Advanced Education Increases Nursing Professional Opportunities
A nursing educator explains why she encourages nurses to pursue a BSN degree.
"A Doorway to Providing Better Care”
By Toni Christopherson, RN, MSN, EdD
Director, Special Projects, CHOC (Childrens Hospital of Orange County), Orange, CA
I have been a registered nurse for about 25 years. I completed my ADN degree in Canada, which is actually a diploma there. This gave me a strong foundation on which to build my nursing career. I did my Bachelor’s of Science in Nursing in Saskatoon, Saskatchewan, Canada, prior to completing a Master’s of Science in Nursing at California State University Sacramento and a doctoral degree in education at the University of Southern California.
I know that the Bachelor’s Degree provided me with an increased theoretical background to enhance my practice and to provide even better care. For example, the nurses and physicians would engage in a healthy competition during rounds about the pathophysiology of the patient and the corresponding treatment plan. It was great to “beat” the docs! It was very rewarding to take what I’d learned in class and immediately apply it to the benefit of nursing and to the benefit of the image of the profession of nursing.
The Joy of Being a Nursing Educator
This pride and joy in being a nurse gave me the inspiration to continue my lifelong dream of being an educator. I have continued to educate nursing students for the past 12 years, and I now work as a nursing leader in health care administration.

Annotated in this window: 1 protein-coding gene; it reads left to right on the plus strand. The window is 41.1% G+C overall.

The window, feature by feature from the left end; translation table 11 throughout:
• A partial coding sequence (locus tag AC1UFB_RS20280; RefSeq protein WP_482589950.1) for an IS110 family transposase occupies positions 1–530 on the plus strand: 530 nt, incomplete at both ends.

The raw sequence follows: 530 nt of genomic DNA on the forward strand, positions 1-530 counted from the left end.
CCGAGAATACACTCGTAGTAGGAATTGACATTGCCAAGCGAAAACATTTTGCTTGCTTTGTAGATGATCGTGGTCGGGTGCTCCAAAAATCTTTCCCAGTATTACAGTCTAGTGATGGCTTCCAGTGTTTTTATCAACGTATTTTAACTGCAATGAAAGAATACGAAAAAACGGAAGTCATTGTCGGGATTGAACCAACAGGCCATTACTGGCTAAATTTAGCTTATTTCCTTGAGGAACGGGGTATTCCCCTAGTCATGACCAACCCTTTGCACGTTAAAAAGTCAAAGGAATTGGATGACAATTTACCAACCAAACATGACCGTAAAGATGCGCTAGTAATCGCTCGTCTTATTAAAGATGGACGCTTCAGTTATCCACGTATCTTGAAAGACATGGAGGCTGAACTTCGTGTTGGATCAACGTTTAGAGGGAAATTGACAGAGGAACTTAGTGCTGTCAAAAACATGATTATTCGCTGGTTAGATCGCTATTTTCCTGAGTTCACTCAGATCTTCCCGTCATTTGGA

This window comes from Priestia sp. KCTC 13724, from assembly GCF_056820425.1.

Teaching nursing school is one of the most challenging and rewarding opportunities an individual can have. The graduation ceremony is one of great pride and celebration, not only for the individual but for the entire family. In many cases the husband may have cooked, cleaned, and picked up to cover those things traditionally done by his wife; sometimes it was the children who learned that macaroni is okay as a leftover; and in most, it was the whole family that realized each could assume new and additional responsibilities as part of the functioning family unit. Graduation really is a family celebration!
For the faculty, it is a time of pride—in knowing that a contribution has been made to a greater and healthier society through the education of healthcare professionals: nurses! These nurses will go into the field to promote health and prevent disease and disability. It is through their healing hands that the impact of an educator’s work is realized.
What Does a Bachelor’s Degree do?
First, it gives us the knowledge to provide an ever-higher level of care from an even stronger theoretical basis. Next, it introduces us to the full scope of professional opportunities we can pursue, whether that means providing direct care, educating future nurses, offering leadership and administrative skills, or conducting research. It is a doorway leading to wonderful ways in which we can provide better care.
This article is from workingnurse.com.